Tag: 2021-10-nn-norcal

Register now for our 2022 Mentorship Program

Register now for our 2022 Mentorship Program

By Ellen Yau, November 1, 2021 

APA California – Northern is excited to kick off its 2022 Mentorship Program. Registration is open now until the end of November 2021.

This popular and successful career development program offers one-on-one mentorship matching between mentees and mentors. The program aims to build relationships, enhance knowledge, connect planners, and offer the shared experience of being a California planner. Sign up to mentor or to be matched with a mentor for the 2022 membership class.  

Please visit the Mentorship Program webpage for program requirements and more information. 

Find Mentor Registration here. For mentors who participated last year and would like to continue, you do not need to fill out this form. A separate invitation will be sent to your inbox. But if you signed up with an old email or would like to update your profile, you may fill out another registration using the link above. 

If you would like to be mentored, you can find the Mentee Registration here.

Return to Northern News here.

Who’s where

Who’s where

Assembled by Hazel (Haeseo) Choi, associate editor.

Shan­non Al­len, AICP, is now Prin­ci­pal Plan­ner with Good City Com­pa­ny. She has more than 20 years of pro­fes­sion­al land use and en­viron­mental plan­ning ex­peri­ence span­ning the San Fran­cis­co Bay Area. Prior to joining the firm, Allen had been the prin­ci­pal plan­­ner with the City of Berkeley for seven years, 2014-2021. She was also a prin­ci­pal with LSA Associates for 11 years, 2003-2014, and an associate manager at EIP Associates, 2000-2003. Allen holds a master of planning from the University of Minnesota and a BA in environmental studies from UC Santa Cruz. You can read more about her in Northern News, November 2018, page 9, http://bit.ly/2NQ23Up. 

 

Gaspare Annibale has joined the City of Dublin as an As­so­ci­ate Plan­ner. He had been an as­so­ci­ate plan­ner with the City of South San Fran­cis­co and an as­sis­tant plan­ner for the City of Sacra­mento. Before coming to the Bay Area, Annibale worked for the City of Mis­sis­sauga (Ontario, Canada) from 2016-2018 as a plan­ning associate leading develop­ment of the city’s middle-income housing strategy. He holds a bachelor’s degree in urban and regional planning from Ryerson University in Toronto, Ontario. 

 

Reena Bril­liot has been pro­moted to As­sist­ant Di­rector of Com­munity Develop­ment at the City of Santa Clara where she has worked since 2018 as the plan­ning manager. She previously worked for the City of San Jose in the City Manager’s Office of Economic Development, Environmental Services Department, and Department of Planning, Building & Code En­force­ment. Brilliot holds a master of city and regional planning from UC Berkeley and a bachelor’s in inter­national/inter­cultural studies from Pitzer College.

 

Regina Celestin Williams has been named the next Execu­tive Di­rector of Sili­con Val­ley at Home. Her first day as SV@Home Ex­ec­u­tive Di­rec­tor will be November 15. Celestin Williams most recently served as Di­rec­tor of Hous­ing Develop­­ment at First Com­­munity Housing, a San José-based af­ford­able hous­ing developer. She earlier was a mem­ber of the National Develop­ment Council’s East Team, providing housing and economic development consulting services to several East Coast muni­ci­pal­ities and lead­ing NDC’s green initiatives. Celestin Williams serves on the board of the Richmond, California, Local Action in Neighborhood Development community organization and is a Silicon Valley Next Fellow. She holds a master of city planning from the University of Pennsylvania and a BA in urban studies from Stanford University. Celestin Williams has also officiated professional tennis at WTA and ATP tourna­ments and at juniors and collegiate matches on both coasts.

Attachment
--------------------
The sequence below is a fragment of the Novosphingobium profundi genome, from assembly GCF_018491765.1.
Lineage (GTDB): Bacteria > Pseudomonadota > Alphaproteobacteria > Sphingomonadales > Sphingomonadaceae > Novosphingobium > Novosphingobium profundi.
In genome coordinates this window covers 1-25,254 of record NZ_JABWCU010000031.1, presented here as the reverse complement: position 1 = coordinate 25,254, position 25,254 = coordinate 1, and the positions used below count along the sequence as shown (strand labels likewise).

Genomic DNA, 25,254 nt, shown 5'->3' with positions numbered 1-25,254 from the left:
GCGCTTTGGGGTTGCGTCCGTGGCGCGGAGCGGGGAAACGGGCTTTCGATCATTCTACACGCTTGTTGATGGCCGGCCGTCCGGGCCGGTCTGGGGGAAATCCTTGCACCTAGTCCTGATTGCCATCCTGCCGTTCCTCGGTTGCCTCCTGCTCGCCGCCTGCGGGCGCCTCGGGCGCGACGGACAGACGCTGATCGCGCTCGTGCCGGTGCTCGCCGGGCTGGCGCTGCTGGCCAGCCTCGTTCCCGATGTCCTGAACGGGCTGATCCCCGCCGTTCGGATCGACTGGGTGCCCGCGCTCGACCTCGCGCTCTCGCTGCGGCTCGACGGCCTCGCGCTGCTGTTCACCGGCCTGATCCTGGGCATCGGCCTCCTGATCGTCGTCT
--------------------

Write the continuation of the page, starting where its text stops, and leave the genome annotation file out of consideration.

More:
Erin Morris, AICP, is now Com­munity Develop­ment Director for the City of Vaca­ville.  Before joining Vaca­ville, she was man­ager for the Plan­ning and Code En­force­ment Di­vi­sion of the City of Napa since 2017. Morris also worked for the City of Santa Rosa as a se­nior plan­ner for 10 years, and for the City of San Jose for six years. She has more than 20 years of land use per­mit­ting, plan­ning, and public policy ex­per­i­ence with various cities. Morris holds a BA in liberal studies from Sonoma State University and completed master of urban and regional planning coursework at San Jose State University. She lives in Napa with her husband and teenage daughters and is an avid walker. 

 

Mayank Patel is now an As­so­ci­ate Plan­ner with the City of Dub­lin. He had been an as­so­ci­ate plan­ner with the City of New­ark and a se­nior plan­ner at the City of Orinda be­fore that, where he worked on the Downtown Precise Plan, 2015-2020. Be­fore en­ter­ing muni­cipal planning in 2015, he was an urban designer at PlaceWorks for four years. He holds a master of urban and regional planning from UC Irvine and a BS in landscape architecture from UC Davis.